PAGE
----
Ooh… I love this writing. I can see why an acquiring editor at Knopf fell in love. As soon as I finished the first book, I had to start right away on the next one The Vanishing Violin. The clues here involve more verbal logic than math, but I also found this book a fascinating read!

I predict middle school English teachers and librarians will snap this series up — and hopefully publishers will keep up the trend of bringing out books that expand minds and build character in readers.

The Red Blazer Girls are good wholesome reading for girls — with no sleaze or vampires. Thank you, Mr. Beil! Keep ’em coming!






November 16, 2010

Every year, I read hundreds, perhaps thousands, of picture books, yet I rarely take the time to review them. Usually my eyes are propped open as I mumble my way through “just one more story!” to my two younger kids, who love finding another excuse to stall their bedtime.

And then a book like One More Acorn comes along, and I feel like I’m holding a little bit of magic in my hands.

The story itself is enchanting. It’s autumn in Washington DC, and a gray squirrel named Earl must scamper through town to find food for his family. He knows he’s hidden a big acorn somewhere, and he’s off to find it. His wife and children are waiting for him in their small blue house perched high on a tree limb.

As we journey with Earl, we see the beauty of our nation’s capital, lit up with the golden colors of fall. The illustrations are bright-hued and yet soft and muted at the same time. Earl happens upon a “Children’s Day Parade” in which children are encouraged to plant a tree.


And here we come to a dilemma: the children see a big acorn that would be perfect for planting — yet it’s also a potential hearty meal for our hard-working squirrel, who has hungry mouths waiting to be fed at home. What will happen to the acorn? Tee hee. I won’t tell you. Go to your library and check it out. (Or buy it if you can’t borrow it.)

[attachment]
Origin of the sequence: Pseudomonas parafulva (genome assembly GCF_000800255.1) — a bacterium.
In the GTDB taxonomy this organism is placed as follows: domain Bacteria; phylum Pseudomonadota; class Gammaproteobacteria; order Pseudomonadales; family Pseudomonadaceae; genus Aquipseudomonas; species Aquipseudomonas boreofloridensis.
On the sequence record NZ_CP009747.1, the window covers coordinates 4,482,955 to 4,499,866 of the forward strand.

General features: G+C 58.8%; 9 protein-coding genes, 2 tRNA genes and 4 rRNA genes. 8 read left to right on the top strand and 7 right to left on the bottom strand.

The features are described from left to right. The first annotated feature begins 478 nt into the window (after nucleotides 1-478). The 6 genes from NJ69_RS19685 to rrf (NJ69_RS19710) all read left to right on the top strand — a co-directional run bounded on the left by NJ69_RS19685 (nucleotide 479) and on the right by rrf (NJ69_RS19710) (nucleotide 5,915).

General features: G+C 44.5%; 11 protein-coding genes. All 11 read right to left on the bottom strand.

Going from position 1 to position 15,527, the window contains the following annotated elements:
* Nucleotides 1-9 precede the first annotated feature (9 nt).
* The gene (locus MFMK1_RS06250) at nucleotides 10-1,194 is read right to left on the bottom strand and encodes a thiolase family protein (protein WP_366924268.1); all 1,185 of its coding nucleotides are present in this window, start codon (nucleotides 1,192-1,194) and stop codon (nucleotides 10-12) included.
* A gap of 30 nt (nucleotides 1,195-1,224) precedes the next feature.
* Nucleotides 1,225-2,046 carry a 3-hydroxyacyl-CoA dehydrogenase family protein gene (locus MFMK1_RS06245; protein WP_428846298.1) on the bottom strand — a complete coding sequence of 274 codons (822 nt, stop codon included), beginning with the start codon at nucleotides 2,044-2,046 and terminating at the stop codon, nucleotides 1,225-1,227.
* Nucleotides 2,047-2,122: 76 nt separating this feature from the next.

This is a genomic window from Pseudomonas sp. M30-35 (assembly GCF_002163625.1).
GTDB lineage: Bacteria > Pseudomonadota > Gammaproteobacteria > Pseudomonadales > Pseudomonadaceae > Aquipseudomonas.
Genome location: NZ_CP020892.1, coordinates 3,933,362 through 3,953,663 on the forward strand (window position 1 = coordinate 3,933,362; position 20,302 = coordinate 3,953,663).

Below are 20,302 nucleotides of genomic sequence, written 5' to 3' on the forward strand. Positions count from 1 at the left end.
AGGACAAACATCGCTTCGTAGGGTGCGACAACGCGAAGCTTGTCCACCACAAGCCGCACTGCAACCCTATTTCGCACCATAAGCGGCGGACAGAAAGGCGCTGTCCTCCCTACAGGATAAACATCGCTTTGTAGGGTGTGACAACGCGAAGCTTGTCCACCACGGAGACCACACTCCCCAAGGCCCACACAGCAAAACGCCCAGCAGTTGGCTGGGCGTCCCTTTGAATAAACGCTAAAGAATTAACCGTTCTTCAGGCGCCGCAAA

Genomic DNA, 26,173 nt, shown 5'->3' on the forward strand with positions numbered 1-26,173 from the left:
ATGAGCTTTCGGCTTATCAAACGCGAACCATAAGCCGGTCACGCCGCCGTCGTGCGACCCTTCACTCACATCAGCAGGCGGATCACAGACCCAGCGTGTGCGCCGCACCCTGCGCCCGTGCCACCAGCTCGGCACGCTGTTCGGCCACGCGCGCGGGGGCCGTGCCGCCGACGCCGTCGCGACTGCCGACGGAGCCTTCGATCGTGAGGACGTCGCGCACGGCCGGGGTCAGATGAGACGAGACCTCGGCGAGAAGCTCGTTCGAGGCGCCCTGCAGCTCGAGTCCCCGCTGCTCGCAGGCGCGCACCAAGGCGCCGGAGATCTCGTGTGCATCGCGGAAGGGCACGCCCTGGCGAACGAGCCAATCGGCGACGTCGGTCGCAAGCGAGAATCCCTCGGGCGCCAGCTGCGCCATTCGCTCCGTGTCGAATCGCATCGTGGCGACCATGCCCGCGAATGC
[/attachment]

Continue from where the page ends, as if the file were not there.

Reading One More Acorn gave me a chance to talk about our nation’s capital to my children, pointing out the various monuments and scenic locations in the pictures. But what truly drew me into this book is the Author’s Note at the back of the book.

I usually read these to myself, but that night my kids begged me to read it to them, so I did. Wow. Here’s the story. You know that book, Corduroy, about the little bear who’s missing his overall button? Well, it was written by Don Freeman, who wrote and illustrated many well-known books for children.

Don Freeman died in 1978, leaving behind his sketchbooks, notebooks, and unfinished works in the care of his only son, Roy Freeman. Decades later, Roy discovered the handwritten text and rough sketches of this squirrel book, which his dad had begun in the early 1960s during a trip to Washington DC. Don Freeman apparently abandoned the project after John F. Kennedy was assassinated.

So, thirty years after his father’s death, Roy Freeman found the vision to complete the second half of his dad’s book, enlisting the help of talented artist, Jody Wheeler. The resulting creation is truly a work of art.